BIRMINGHAM, Ala. (CN) – Former Vice President Joe Biden hit the campaign trail Tuesday for Doug Jones, a rare Democrat who may have a shot at the U.S. Senate seat in Alabama vacated by Attorney General Jeff Sessions.
Jones, a longtime federal prosecutor, will face Republican Roy Moore in the Dec. 12 special election.
Moore, who was twice removed from the Alabama Supreme Court for violating federal orders, citing his private religious objections, defeated incumbent appointed Senator Luther Strange in the Sept. 27 Republican primary. President Donald Trump, Senate Majority Leader Mitch McConnell and many other powerful Republicans in Congress backed Strange, due to Moore’s contentious history, leading some pundits to say that Jones may have a once-in-a-lifetime chance for a Democrat to win a U.S. Senate seat in the Deep South.
Alabama Democrats queued for more than two hours Tuesday under the hot sun outside the Birmingham-Jefferson Civic Center until Biden and Jones took the stage.
Jones spoke first, of his childhood, growing up the son and grandson of a steelworker and coalminer in Fairfield, just outside of Birmingham city limits.
He said his parents and grandfather taught him the values he hopes to bring to the Senate. “They are values of honesty, integrity and character, something that we desperately need in the State of Alabama. I have, like Joe, over the last years in my career fought for civil rights. I have fought for women’s rights and I have done everything I can to fight for equality for every person in the State of Alabama.”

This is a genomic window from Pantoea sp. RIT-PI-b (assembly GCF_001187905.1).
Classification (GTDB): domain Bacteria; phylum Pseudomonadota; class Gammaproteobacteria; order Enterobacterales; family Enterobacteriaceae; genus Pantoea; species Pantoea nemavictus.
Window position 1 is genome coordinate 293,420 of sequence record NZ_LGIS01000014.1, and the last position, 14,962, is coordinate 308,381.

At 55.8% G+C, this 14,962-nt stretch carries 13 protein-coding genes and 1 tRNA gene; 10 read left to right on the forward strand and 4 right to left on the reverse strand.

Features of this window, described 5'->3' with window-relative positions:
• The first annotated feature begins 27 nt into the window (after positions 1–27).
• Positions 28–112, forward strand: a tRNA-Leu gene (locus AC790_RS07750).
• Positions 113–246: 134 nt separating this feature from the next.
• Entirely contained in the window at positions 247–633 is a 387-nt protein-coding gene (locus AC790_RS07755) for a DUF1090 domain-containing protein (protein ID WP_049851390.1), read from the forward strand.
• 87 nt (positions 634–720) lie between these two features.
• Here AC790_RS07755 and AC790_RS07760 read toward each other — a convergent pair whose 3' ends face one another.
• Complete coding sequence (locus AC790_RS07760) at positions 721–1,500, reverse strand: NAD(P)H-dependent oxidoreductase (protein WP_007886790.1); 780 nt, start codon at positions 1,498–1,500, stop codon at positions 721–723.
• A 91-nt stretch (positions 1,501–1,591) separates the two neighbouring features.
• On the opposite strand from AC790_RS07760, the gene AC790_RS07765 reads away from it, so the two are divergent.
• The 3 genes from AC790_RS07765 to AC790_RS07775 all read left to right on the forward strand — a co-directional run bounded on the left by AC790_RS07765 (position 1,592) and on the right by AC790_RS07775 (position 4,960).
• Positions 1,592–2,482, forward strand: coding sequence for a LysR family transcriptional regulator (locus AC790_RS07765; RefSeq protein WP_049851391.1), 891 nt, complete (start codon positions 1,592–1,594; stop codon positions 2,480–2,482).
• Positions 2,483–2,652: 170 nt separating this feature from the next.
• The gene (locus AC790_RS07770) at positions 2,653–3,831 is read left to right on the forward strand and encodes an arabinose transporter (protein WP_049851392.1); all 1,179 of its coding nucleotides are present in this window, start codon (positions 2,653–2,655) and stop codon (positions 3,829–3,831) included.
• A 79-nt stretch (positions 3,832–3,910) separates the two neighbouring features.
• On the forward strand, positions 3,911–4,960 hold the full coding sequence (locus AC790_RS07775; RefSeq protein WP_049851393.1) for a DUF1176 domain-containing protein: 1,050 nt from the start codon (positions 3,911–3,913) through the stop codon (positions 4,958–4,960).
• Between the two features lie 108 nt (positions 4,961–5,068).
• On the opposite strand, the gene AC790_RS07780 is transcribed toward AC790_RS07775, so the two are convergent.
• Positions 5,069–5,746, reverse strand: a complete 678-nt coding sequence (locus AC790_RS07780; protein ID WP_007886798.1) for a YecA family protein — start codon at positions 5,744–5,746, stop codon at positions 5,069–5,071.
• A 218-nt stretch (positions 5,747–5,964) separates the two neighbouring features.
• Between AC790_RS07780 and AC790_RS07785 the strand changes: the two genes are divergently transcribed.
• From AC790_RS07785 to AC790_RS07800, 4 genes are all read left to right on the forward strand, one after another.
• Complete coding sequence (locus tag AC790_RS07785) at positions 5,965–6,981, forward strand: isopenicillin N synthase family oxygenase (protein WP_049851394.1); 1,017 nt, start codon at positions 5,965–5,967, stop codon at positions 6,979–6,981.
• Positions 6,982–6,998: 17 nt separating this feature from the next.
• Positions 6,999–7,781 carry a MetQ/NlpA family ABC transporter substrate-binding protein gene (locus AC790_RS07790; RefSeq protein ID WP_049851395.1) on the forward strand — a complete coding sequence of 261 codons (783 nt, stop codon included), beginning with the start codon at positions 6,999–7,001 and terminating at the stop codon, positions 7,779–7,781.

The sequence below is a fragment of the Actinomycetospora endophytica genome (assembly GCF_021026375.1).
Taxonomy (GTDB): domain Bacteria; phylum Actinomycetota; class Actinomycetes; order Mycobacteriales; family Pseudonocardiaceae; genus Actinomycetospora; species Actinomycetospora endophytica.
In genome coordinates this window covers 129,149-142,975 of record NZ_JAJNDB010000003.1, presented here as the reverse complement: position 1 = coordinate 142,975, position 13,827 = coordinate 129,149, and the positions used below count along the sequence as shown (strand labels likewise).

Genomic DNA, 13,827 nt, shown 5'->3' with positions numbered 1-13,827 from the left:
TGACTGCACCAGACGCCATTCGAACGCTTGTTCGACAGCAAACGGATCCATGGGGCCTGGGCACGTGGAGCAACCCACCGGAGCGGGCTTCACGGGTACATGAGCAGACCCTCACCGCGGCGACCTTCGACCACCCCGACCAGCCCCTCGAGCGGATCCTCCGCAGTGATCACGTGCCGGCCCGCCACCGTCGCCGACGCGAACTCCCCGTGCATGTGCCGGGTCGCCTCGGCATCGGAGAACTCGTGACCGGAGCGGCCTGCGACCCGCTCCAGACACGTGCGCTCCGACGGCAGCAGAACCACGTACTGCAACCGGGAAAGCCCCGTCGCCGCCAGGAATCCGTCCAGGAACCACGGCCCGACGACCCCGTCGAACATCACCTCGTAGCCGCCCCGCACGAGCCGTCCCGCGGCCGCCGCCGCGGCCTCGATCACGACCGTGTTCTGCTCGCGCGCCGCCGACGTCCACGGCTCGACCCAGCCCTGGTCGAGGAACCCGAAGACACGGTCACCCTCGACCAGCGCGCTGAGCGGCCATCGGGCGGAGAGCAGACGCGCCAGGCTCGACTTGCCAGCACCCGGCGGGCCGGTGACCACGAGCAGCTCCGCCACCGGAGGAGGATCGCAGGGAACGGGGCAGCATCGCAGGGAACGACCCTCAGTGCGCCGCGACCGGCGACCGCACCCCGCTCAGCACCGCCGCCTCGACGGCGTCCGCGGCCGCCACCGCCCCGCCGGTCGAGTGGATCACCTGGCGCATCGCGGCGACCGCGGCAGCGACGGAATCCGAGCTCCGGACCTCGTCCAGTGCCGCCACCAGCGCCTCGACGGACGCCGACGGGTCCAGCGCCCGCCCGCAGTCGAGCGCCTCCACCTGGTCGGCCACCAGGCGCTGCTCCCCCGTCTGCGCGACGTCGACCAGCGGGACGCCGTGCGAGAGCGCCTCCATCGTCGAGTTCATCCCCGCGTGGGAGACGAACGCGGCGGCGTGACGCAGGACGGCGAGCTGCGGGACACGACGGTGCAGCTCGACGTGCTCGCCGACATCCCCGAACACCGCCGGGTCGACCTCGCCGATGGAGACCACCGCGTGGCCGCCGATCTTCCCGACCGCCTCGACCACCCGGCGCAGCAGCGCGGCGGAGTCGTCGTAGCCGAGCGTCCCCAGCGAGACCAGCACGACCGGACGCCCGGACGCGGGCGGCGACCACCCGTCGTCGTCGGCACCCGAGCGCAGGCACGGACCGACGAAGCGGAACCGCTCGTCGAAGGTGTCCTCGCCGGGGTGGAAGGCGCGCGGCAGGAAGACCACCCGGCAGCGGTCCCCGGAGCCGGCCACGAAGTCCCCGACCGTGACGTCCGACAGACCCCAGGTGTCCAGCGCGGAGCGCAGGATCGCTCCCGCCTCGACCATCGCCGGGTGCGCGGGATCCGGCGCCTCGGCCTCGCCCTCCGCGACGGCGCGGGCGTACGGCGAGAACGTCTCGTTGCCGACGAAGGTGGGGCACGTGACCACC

He implicitly endorsed the Affordable Care Act, known as Obamacare, which Republicans vowed, and failed, to repeal.
“I want to try to make sure we have health care for everyone, that’s affordable, that people don’t have to go into the bankruptcy court to pay medical bills, that single moms don’t have to take their children to the emergency rooms for health care, that we can keep our rural hospitals open,” he said.
“Folks, I’ve got to tell you that I took these same values to the United States Attorney’s Office, where we coordinated a task force that convicted Eric Rudolph for bombing a women’s clinic and where we investigated the 1963 bombing of the 16th Street Baptist Church.”
Jones in 2001 and 2002 secured the conviction of two Klan members whose bomb killed four black children at the church in Birmingham, a pivotal moment in the Civil Rights Movement.
“You know, people told me time and time again that this race is a long shot, but folks, it’s not the first time I’ve heard that something I want to do, something I feel passionate about, is a long shot,” Jones said.
“They told me in 1997 that prosecuting a case that was almost 40 years old is a long shot, but you know what? When you are on the right side of history and the right side of justice, you can do anything. I truly believe that this campaign is on the right side of history. We are on the right side of justice, we are on the right side of respect and fairness and I can tell you Roy Moore is not on the right side of any of those things.”
Jones called Biden his role model as he introduced him. The two-term vice president said he and Jones go back a long time.